Review by S3 Raiden

"It had potential, but came out too late and never reached it."

Title: Legend of Dragoon

Genre: Role Playing Game (Turn-based)

Graphics:
The graphics of Legend of Dragoon were an obvious improvement upon the most talked about RPG at the time, Final Fantasy VII. Unfortunately, Final Fantasy VIII came out around this time, which boasted obviously better graphics via character models and overall textures. Due to this the overall presentation of the game was diminished via comparison. Another quirk about the graphics in this game is the fact that no matter which weapons or armor you were equipped with the appearance of your characters in battle appeared exactly that same. This was a feature in which most games at the time used. The ways in which this category could've been improved are rather obvious.

Battle System:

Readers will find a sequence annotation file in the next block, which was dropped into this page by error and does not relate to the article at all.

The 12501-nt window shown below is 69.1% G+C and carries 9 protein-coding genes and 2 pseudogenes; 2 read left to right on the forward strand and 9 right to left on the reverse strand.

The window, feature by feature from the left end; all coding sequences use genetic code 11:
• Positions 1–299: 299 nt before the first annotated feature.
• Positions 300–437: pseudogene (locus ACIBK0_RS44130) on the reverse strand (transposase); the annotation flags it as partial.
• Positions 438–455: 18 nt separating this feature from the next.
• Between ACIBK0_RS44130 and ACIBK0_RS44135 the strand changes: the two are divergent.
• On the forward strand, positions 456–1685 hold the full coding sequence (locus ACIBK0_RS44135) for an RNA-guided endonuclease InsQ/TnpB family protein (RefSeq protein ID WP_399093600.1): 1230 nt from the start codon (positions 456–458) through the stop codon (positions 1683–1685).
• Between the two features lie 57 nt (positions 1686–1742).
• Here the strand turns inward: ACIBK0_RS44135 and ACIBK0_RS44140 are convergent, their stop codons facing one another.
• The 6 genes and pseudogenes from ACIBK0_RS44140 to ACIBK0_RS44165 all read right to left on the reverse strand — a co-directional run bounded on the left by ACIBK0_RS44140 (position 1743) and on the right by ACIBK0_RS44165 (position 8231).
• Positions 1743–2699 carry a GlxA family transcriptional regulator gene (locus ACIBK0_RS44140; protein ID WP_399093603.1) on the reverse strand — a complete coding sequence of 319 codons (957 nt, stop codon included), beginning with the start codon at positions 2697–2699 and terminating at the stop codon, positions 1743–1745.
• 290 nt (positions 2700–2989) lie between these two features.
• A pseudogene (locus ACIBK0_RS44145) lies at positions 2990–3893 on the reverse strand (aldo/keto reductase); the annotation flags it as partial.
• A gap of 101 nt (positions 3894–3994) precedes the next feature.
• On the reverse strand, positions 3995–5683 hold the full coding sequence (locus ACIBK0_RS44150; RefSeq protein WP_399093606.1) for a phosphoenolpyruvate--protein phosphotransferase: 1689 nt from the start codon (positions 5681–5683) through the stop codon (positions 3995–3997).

The battle system of Legend of Dragoon used an Additions system (think of Super Mario RPG's timed hits system, on crack, with one addition easily going on for maybe 7 hits). This system will basically make or break you (the reason for this reasoning will be explained later) so this system will be liked by some while despised by others, this system will be pure murder to people with no capability when it comes to reflexes or timing. Also the item system it based on a limit (you can only carry 20 items, not 20 items of each type, 20 items, this means have five healing potions will take up a fourth of your total capacity) I thought this system sucked at first because of the limited nature, but it grew on me. The limit really forced you to think "What do I need, what don't I need?" which I liked a lot and I felt added to the game. Also, if you thought the Defend command of Final Fantasy VIII was good, you'll have a heart-attack about the defend command in LOD, when you defend you (a) regain a portion of HP (b) reduce ALL damage and (c) become temporarily immune to status ailments. Now we get to the meat of the battle system: the Dragoon. Each member of your party has a dragoon spirit that you gain at some point in the game. When you gain it you will now accrue Spirit Points (SP) when you attack, the amount you get per attack is addition-based, and each 100 SP counts as a Dragoon Level (D Lvl). The D Lvl essentially represents the number of turns in which you can stay a Dragoon, as logic would deem as you use the powers of the Dragoon more you are able to gain more D Lvls (up to a max of 5). When you become a Dragoon you will now have the commands 'D-Attack', 'Magic', 'Revert'. D-Attack will open a screen in which a dial will appear, pressing the button when told when and you will execute more hits. The Dragoon Addition is a rather moot addition in the game (hey, I made a pun!), as a perfect Dragoon Addition is the most powerful attack you can use at the beginning of the game, but shortly into it magic far outweighs the Dragoon Addition in power. Magic and Revert are fairly obvious. Special, this is when the power of a Dragoon is truly evident. When all members of the Active Battle party have the maximum number of D Lvls they can (so it could be 5-3-5 or something) a person can issue the Special command. When that person uses the Special command the background changes depending on the Dragoon Spirit of the person who used the command. When the command is used the background changes to a design whose color favors the dragoon (for example if Dart were to use the command, being the Red-Eye Dragoon, he would have a red background presented) and the other members of the party become Dragoons as well. This mode serves a greater purpose than to just to change the background and make all battle party members turn Dragoon, the person who issues this command automatically executes a perfect Dragoon Addition (useless) and cause 50% more damage with there magic (that's the stuff), and you will find yourself using this in boss battles quite a bit. Also, there are items that can be reused from battle to battle, also the damage caused be these items is based on the users magical attack stat.